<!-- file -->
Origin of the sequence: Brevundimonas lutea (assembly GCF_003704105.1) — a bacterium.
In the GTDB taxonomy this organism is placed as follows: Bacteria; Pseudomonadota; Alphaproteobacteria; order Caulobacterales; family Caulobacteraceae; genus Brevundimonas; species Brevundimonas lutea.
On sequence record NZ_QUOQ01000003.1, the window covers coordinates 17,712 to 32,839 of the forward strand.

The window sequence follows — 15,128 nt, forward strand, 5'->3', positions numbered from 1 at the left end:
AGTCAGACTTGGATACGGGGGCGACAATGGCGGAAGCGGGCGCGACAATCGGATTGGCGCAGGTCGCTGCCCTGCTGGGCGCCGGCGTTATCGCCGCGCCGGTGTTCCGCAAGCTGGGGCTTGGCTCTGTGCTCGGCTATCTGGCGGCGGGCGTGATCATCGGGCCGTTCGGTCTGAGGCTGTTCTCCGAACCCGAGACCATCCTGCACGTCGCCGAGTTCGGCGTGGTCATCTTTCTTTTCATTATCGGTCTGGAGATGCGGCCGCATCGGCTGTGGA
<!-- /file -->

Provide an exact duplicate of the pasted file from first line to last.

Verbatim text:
Origin of the sequence: Brevundimonas lutea (assembly GCF_003704105.1) — a bacterium.
In the GTDB taxonomy this organism is placed as follows: Bacteria; Pseudomonadota; Alphaproteobacteria; order Caulobacterales; family Caulobacteraceae; genus Brevundimonas; species Brevundimonas lutea.
On sequence record NZ_QUOQ01000003.1, the window covers coordinates 17,712 to 32,839 of the forward strand.

The window sequence follows — 15,128 nt, forward strand, 5'->3', positions numbered from 1 at the left end:
AGTCAGACTTGGATACGGGGGCGACAATGGCGGAAGCGGGCGCGACAATCGGATTGGCGCAGGTCGCTGCCCTGCTGGGCGCCGGCGTTATCGCCGCGCCGGTGTTCCGCAAGCTGGGGCTTGGCTCTGTGCTCGGCTATCTGGCGGCGGGCGTGATCATCGGGCCGTTCGGTCTGAGGCTGTTCTCCGAACCCGAGACCATCCTGCACGTCGCCGAGTTCGGCGTGGTCATCTTTCTTTTCATTATCGGTCTGGAGATGCGGCCGCATCGGCTGTGGA